Mānoa Heritage Center

By Noe Johnson

Join us every Tuesday as we highlight the importance of native plants and how they can be used today. Don’t have a native plant in your yard or on your balcony? We’ll cover how to propagate different plants in a future post! Today we learn from longtime MHC volunteer Noe Johnson, and how she uses ‘ōlena (Hawaiian turmeric).

“I grow my own ‘ōlena. It started from a small piece I got from the garden several years ago. Right now I am using last year’s harvest to help me with pain management. My ‘ōlena is dormant at the moment. Anyway, when I feel my aches are too much, I take a piece of ‘ōlena, skin it, and cut it into smaller pieces. I simply drink it down with water as if I took an Ibuprofen, or two or three. Such an amazing herb, which does take the edge off. There are no side effects that I have experienced. I haven’t turned yellow yet, but I’ve been able to manage my pain consistently. “

‘Ōlena thriving high above Honolulu. Even apartment dwellers can enjoy native plants!

Extra tips from Noe!

Pest Control is easy on a small lanai on the 32nd floor with dish soap, distilled or filtered water and a good spray bottle or two. Hydrogen peroxide (H2O2) is good too, but only if diluted with water.  

A nice mixture of water and dish soap in a spray bottle is helpful to keep bugs at bay with periodic applications.  The tip here is to spritz after sun exposure—in the early evening.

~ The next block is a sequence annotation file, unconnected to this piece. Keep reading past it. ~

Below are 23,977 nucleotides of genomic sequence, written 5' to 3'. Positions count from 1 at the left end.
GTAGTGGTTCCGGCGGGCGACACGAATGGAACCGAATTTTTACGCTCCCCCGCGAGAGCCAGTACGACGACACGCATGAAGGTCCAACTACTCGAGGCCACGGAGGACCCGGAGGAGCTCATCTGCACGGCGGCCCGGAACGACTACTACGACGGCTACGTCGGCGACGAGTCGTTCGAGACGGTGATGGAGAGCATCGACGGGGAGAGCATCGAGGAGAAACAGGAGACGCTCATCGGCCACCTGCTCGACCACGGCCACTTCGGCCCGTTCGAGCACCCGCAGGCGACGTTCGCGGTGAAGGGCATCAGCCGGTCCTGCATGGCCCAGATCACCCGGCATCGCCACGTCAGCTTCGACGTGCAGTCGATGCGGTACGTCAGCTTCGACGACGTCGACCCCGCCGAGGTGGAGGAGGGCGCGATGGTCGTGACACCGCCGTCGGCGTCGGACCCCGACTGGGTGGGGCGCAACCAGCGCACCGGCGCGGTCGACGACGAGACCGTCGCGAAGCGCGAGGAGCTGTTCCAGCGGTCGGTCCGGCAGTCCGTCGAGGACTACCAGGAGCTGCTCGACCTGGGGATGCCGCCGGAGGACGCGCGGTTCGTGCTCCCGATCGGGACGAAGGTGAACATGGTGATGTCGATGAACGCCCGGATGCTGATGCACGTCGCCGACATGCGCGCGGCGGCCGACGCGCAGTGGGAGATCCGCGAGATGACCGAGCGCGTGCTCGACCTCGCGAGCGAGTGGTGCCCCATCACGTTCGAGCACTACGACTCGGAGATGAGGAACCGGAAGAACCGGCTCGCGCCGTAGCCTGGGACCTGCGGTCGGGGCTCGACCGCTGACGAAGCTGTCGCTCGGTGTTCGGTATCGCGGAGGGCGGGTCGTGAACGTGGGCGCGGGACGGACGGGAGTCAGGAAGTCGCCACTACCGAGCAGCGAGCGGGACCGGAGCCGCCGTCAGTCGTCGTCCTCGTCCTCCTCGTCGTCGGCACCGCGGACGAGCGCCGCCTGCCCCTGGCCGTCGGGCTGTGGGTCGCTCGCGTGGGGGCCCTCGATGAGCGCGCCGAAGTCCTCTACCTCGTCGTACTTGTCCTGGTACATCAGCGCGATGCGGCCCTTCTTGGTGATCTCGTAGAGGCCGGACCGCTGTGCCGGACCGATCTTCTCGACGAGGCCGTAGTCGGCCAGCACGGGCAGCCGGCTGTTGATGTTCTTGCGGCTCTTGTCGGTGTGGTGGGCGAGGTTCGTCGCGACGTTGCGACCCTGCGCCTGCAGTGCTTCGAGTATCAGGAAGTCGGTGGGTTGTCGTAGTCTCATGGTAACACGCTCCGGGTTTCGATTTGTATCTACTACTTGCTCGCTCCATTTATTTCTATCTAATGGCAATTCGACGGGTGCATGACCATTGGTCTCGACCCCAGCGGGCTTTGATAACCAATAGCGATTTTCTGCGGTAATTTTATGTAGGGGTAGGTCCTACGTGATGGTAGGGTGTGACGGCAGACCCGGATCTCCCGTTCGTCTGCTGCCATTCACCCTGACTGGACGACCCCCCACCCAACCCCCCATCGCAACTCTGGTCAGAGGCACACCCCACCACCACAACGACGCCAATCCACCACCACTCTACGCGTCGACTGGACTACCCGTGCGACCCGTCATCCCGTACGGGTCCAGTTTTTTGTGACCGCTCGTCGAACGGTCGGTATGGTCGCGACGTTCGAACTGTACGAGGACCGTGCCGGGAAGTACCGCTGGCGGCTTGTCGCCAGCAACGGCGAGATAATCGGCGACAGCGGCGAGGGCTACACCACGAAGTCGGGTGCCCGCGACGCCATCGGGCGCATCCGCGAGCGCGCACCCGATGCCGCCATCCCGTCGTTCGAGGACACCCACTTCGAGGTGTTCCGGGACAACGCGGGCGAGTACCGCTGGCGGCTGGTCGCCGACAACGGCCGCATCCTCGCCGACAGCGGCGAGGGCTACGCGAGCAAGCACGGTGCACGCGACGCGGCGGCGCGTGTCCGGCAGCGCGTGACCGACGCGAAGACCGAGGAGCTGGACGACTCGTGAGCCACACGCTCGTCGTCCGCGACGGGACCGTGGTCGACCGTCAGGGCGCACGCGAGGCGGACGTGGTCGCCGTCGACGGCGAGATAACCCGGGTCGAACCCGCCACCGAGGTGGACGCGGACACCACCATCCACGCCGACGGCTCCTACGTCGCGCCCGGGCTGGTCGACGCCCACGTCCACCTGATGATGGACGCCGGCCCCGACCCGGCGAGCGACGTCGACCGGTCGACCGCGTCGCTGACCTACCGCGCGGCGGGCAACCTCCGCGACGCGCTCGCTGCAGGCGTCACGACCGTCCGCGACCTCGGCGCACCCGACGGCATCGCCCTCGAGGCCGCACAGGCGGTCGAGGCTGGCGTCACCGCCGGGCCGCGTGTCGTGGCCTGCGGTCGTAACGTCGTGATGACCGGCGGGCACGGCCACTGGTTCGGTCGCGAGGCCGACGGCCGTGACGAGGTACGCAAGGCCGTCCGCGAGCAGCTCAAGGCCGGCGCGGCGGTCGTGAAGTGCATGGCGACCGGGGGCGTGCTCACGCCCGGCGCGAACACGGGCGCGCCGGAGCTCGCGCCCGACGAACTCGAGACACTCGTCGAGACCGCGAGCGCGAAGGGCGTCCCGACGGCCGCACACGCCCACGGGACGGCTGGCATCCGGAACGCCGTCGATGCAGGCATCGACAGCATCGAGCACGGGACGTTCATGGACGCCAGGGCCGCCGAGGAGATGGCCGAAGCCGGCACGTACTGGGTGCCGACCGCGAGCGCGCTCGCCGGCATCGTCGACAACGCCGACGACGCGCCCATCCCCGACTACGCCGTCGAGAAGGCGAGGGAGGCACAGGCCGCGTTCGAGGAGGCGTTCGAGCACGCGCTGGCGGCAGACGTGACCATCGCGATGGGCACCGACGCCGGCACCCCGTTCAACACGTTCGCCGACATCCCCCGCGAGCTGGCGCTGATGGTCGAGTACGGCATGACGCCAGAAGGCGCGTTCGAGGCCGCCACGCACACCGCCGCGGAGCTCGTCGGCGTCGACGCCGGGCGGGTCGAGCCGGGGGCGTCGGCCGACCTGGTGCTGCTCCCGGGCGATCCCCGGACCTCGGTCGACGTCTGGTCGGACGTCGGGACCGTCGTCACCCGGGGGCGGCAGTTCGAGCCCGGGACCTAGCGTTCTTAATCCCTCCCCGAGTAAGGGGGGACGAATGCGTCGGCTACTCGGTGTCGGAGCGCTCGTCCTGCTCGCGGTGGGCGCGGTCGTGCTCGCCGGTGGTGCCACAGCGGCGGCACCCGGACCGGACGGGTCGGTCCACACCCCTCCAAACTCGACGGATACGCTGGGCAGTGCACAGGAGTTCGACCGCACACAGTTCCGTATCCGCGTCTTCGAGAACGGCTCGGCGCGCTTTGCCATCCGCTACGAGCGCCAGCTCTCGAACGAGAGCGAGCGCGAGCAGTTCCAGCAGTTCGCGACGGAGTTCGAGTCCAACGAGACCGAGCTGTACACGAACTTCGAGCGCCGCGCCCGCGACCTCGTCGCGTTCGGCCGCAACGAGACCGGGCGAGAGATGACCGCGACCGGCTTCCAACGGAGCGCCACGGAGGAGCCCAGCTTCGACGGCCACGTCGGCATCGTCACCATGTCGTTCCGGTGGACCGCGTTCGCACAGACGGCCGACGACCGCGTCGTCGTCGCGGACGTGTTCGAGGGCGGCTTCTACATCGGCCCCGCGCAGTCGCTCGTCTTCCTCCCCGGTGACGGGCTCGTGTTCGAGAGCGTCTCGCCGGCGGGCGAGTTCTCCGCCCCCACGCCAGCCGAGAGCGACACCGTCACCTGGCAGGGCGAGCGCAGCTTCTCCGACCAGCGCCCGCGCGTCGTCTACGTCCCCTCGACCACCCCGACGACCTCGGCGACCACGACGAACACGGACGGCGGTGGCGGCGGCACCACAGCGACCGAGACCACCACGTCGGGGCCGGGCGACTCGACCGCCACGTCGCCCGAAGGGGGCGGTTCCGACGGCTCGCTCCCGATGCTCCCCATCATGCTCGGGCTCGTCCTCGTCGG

A more powerful mixture of H2O2 and water can help with pest control, and:

  • treating root rot
  • treating types of fungi
  • pre-treatment of seeds or keiki prior to planting

Maybe I should treat my solutions like a science project and measure out each ingredient, but I don’t. Eyeballing is my method keeping in mind the importance of dilutions of mostly water.  

From time to time, I add store-bought fertilizers; crushed eggshells; my home-made, undrunk teas; and rice water.  I don’t discriminate on the types of products used or the timing of what is distributed when.

Noe Johnson has been an MHC volunteer since 2012. As a busy realtor, although she does not have as much time as she would like to give tours, she has been a dedicated donor event volunteer and our parties are a success because of her! 

Harvested and cleaned ʻōlena roots.

Recipe compliments of the students at MoʻO School.

Hot and Spicy Horseradish Plague Blend

To be taken for immune support

  • 1 cup peeled and cubed fresh horseradish root
  • 1 shallot
  • 1 garlic clove, crushed
  • 2 cups apple cider vinegar
  • 4 teaspoons ʻŌlena root, grated
  • 1/2 teaspoon ginger (powder)
  • 1/4 teaspoon cayenne pepper (powder)
  • 1/2 teaspoon thyme
  • 1/2 teaspoon oregano
  • 1/2 teaspoon cinnamon bark
  • Crushed peppercorns
  • Honey (to taste)

Blend all ingredients except honey together in a food processor. Add honey to taste.

(Can be used as a condiment)

Join the Discussion

Your email address will not be published. Required fields are marked *